The consequences of the Lance Armstrong doping scandal continue, as the Livestrong Foundation, the cancer charity he founded, is suffering from the case.
“It's been a difficult year,” Livestrong president Andy Miller told the group's annual convention last week, according to the Reuters news agency. The scandal has created “headwinds that were not only stiff but heartbreaking,” although he also said that the foundation is “bigger than its founder.”
“We were deeply disappointed when we learned along with the rest of the world that we had been misled," Miller admitted.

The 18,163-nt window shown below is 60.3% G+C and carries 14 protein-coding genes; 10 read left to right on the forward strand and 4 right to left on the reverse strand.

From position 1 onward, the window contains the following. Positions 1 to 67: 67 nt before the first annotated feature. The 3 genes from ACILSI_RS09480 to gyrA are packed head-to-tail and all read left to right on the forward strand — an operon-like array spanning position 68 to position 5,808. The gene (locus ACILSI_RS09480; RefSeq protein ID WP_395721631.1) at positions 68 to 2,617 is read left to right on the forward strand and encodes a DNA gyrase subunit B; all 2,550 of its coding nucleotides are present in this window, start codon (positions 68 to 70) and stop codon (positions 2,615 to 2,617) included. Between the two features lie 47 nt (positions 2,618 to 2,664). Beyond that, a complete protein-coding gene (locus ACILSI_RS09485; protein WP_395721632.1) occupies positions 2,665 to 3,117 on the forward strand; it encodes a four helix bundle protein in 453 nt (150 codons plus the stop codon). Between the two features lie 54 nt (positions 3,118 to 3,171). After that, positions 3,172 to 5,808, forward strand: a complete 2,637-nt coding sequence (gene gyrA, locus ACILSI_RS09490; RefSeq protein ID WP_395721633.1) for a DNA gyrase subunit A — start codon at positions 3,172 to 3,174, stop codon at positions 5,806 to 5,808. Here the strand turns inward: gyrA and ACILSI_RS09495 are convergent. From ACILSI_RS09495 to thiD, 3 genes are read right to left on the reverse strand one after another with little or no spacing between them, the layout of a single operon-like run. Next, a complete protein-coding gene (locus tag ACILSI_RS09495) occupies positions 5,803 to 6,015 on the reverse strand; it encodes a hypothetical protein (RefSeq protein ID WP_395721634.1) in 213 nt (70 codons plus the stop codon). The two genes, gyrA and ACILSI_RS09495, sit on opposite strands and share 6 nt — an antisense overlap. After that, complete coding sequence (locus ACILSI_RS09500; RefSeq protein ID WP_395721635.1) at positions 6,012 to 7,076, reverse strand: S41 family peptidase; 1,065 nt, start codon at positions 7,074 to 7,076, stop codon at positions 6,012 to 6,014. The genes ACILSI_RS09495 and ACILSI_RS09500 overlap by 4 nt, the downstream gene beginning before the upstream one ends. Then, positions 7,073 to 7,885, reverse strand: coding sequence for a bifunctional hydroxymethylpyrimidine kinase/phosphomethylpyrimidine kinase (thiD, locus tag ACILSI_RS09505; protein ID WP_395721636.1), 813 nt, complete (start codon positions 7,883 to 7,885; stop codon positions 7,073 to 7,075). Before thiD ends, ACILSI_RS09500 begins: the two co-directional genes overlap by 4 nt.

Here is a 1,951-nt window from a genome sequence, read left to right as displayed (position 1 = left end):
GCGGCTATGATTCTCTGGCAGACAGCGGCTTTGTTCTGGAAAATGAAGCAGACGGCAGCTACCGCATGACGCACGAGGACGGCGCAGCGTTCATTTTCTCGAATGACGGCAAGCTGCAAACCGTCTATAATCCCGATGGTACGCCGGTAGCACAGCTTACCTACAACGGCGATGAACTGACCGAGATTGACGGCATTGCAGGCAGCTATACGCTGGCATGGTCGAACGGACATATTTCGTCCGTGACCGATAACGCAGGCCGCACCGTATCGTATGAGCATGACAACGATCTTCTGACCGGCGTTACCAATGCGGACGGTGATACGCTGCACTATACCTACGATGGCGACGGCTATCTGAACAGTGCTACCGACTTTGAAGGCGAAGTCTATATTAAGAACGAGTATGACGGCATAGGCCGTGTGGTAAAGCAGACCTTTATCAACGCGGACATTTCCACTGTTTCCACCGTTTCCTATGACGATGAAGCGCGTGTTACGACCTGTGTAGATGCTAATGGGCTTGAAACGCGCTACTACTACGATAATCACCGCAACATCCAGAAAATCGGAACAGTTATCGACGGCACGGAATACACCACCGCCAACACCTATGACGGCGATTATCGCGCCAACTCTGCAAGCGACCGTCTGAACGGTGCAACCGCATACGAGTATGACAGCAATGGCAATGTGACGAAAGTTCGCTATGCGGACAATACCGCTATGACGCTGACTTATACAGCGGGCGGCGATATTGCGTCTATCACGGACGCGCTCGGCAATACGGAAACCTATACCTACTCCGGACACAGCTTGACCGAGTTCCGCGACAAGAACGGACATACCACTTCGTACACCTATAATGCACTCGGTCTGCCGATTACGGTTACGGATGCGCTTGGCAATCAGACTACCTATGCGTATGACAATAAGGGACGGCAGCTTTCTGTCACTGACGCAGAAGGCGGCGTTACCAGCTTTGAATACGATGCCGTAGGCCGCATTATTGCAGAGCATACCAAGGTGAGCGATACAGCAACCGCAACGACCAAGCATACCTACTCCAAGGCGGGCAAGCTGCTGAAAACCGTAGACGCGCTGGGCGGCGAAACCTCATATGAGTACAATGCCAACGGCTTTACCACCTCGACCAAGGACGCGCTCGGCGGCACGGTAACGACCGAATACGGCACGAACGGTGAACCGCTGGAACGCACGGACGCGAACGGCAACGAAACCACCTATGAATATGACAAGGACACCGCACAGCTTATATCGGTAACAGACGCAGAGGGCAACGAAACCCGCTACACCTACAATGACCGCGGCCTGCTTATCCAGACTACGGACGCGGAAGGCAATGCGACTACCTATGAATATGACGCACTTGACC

Armstrong established the Livestrong Foundation in 1997 after he was diagnosed with testicular cancer. He resigned from the Board of Directors last fall, after the details of his doping usage had been made public and he had received a lifetime ban from cycling.
Miller remained optimistic, though. “Will the Livestrong Foundation survive? Yes. Absolutely yes. Hell yes. Our work is too meaningful, our role too unique, the need too great to stand for any other answer."
The affair has also not financially hurt the group. “We ended 2012 with an impressive revenue number, exactly in line with our peers in the philanthropic community despite a tough economic environment," Miller said.
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